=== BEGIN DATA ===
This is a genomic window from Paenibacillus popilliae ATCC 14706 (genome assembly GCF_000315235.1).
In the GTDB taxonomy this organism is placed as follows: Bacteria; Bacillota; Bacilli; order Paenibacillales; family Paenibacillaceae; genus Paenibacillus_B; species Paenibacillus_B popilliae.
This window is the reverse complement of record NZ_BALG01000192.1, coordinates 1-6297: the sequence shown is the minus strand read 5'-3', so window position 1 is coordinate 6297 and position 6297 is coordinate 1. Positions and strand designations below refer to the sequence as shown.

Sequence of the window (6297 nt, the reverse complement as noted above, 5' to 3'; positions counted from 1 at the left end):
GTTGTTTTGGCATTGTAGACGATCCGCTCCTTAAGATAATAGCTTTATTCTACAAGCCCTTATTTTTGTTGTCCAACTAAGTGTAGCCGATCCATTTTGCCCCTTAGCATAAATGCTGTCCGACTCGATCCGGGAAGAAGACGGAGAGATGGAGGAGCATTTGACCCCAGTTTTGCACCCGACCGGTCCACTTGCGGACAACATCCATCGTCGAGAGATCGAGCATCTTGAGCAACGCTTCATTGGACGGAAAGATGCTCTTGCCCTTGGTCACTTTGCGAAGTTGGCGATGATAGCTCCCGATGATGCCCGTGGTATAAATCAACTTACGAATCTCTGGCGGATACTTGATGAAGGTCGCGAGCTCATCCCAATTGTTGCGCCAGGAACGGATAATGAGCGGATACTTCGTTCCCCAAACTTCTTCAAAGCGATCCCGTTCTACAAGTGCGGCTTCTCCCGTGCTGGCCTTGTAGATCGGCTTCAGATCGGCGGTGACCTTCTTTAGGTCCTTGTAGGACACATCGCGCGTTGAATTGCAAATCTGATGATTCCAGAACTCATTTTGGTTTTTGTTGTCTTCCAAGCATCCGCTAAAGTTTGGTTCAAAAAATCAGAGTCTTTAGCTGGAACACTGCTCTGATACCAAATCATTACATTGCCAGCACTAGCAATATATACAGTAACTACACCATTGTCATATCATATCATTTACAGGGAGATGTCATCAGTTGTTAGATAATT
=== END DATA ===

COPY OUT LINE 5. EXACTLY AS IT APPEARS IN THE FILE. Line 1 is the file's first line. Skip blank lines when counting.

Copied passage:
GTTGTTTTGGCATTGTAGACGATCCGCTCCTTAAGATAATAGCTTTATTCTACAAGCCCTTATTTTTGTTGTCCAACTAAGTGTAGCCGATCCATTTTGCCCCTTAGCATAAATGCTGTCCGACTCGATCCGGGAAGAAGACGGAGAGATGGAGGAGCATTTGACCCCAGTTTTGCACCCGACCGGTCCACTTGCGGACAACATCCATCGTCGAGAGATCGAGCATCTTGAGCAACGCTTCATTGGACGGAAAGATGCTCTTGCCCTTGGTCACTTTGCGAAGTTGGCGATGATAGCTCCCGATGATGCCCGTGGTATAAATCAACTTACGAATCTCTGGCGGATACTTGATGAAGGTCGCGAGCTCATCCCAATTGTTGCGCCAGGAACGGATAATGAGCGGATACTTCGTTCCCCAAACTTCTTCAAAGCGATCCCGTTCTACAAGTGCGGCTTCTCCCGTGCTGGCCTTGTAGATCGGCTTCAGATCGGCGGTGACCTTCTTTAGGTCCTTGTAGGACACATCGCGCGTTGAATTGCAAATCTGATGATTCCAGAACTCATTTTGGTTTTTGTTGTCTTCCAAGCATCCGCTAAAGTTTGGTTCAAAAAATCAGAGTCTTTAGCTGGAACACTGCTCTGATACCAAATCATTACATTGCCAGCACTAGCAATATATACAGTAACTACACCATTGTCATATCATATCATTTACAGGGAGATGTCATCAGTTGTTAGATAATT